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Veronica Mars and the power of crowdfunding

Behold the power of the superfans.

Less than 11 hours. That’s how long it took the creator of cult TV hit Veronica Mars Rob Thomas and the show’s star Kristen Bell to raise more than $2.6 million on Kickstarter to fund a long-awaited movie version of the series.

All day yesterday Thomas and Bell were on Twitter, urging fans on and then watched as their 30-day goal was met in a matter of hours. Can’t you just feel the Interwebs wrapping you up in her big URL-arms and whispering sweet social media nothings into your ear?

“My mind is blown. I’ve been fantasizing about this and had to tell myself, ‘Stop it, Rob, you’re being silly. You’re setting yourself up for disappointment,’” Thomas told Entertainment Weekly. “And now today has exceeded the wildest pipe dream I let myself entertain. Holy cow. We better make a good movie. These amazing fans have stepped up. We better deliver.”

As with all Kickstarter campaigns, the Mars movie gives supporters a certain selection of goodies depending on how much money they pledge. And Thomas & Co. weren’t messing around, offering up some pretty impressive thank-you treats that hit the bullseye on the Superfan Stoke-O-Meter. For $10, you get a PDF of the shooting script on the day it hits theatres. For $100, you get a script, t-shirt, movie poster, digital copy of the film, and a Blu-Ray DVD version that includes a making-of documentary. Seriously, you couldn’t buy that much stuff on eBay for that cheap. For $6,500, you get to name a character in the movie, plus all the other aforementioned stuff. And one lucky (and rich) fan who donated $10,000 is getting a speaking part in the film. It all moved so fast that every spot from $400 pledges to the $10K spot are already sold out.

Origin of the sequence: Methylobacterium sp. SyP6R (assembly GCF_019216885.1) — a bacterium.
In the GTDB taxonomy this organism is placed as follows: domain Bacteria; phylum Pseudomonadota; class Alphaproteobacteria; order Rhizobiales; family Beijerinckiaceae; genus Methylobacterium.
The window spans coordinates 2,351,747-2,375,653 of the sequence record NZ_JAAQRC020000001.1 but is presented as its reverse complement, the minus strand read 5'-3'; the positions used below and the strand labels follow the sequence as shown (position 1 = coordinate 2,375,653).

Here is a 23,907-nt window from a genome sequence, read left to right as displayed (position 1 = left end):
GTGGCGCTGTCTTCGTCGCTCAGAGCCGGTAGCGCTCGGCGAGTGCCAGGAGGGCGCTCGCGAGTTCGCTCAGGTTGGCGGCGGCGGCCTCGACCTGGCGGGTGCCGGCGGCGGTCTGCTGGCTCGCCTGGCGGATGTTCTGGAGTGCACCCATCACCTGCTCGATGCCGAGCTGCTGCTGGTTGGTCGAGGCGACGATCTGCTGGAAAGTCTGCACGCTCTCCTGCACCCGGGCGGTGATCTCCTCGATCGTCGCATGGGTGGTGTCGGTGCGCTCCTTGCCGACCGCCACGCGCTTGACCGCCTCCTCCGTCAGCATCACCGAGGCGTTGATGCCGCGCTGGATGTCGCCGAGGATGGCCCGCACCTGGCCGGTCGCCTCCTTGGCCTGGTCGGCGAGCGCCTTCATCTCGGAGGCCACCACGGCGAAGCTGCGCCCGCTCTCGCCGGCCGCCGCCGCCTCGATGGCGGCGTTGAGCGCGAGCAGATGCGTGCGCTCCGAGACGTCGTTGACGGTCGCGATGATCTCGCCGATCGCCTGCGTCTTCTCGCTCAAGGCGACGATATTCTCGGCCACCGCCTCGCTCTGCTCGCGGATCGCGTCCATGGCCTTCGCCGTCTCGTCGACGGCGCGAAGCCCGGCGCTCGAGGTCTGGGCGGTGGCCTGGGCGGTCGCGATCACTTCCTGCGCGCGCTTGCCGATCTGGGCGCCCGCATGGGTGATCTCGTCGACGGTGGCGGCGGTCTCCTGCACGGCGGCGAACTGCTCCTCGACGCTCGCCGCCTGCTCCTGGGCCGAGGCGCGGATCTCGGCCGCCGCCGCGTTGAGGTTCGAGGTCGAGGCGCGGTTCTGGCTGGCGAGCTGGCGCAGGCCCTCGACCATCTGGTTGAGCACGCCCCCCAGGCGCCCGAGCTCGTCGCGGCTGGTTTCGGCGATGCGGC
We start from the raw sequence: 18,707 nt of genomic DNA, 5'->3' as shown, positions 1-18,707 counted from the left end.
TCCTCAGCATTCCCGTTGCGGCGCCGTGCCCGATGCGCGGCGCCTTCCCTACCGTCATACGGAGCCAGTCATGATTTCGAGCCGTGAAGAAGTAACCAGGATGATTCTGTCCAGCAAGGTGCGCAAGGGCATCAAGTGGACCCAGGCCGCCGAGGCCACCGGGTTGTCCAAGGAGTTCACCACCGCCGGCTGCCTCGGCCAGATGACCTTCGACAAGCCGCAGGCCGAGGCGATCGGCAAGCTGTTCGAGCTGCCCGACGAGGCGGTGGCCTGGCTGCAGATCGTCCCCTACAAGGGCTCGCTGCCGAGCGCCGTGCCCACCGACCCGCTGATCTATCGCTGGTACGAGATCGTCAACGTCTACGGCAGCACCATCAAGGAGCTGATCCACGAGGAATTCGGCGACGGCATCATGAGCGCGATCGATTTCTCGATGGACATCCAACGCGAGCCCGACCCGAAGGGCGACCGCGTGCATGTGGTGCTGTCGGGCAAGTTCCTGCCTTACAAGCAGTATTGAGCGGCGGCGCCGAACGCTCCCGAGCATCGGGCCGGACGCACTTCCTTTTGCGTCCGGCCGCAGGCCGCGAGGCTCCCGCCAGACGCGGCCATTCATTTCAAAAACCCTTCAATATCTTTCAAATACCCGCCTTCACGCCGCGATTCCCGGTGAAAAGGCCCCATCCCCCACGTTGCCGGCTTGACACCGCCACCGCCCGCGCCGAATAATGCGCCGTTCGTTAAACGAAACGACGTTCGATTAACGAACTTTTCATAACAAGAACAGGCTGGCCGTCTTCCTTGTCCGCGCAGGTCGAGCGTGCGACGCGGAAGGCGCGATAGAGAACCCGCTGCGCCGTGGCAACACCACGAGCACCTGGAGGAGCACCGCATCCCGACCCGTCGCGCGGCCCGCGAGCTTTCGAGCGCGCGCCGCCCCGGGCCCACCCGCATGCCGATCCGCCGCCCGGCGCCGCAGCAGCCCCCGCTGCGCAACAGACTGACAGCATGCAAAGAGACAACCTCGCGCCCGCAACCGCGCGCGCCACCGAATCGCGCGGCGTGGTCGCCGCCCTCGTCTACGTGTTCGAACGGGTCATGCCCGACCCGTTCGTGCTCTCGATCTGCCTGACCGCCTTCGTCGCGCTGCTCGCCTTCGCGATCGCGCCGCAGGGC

This isn’t the first time fans have taken the fate of a favourite show into their own hands. Supporters of NBC’s Community and Chuck have rallied to their defense—from promoting social media campaigns to raise ratings to buying Subway sandwiches en masse (a Chuck advertiser)—but this is the first case of fans putting their money directly into a proposed project and it broke all previous Kickstarter funding speed records.

Between this and Netflix crunching Big Data to create House of Cards, we’re sliding into some exciting new territory in entertainment and media. OK, so who wants to go in on getting a BJ and the The Bear movie made?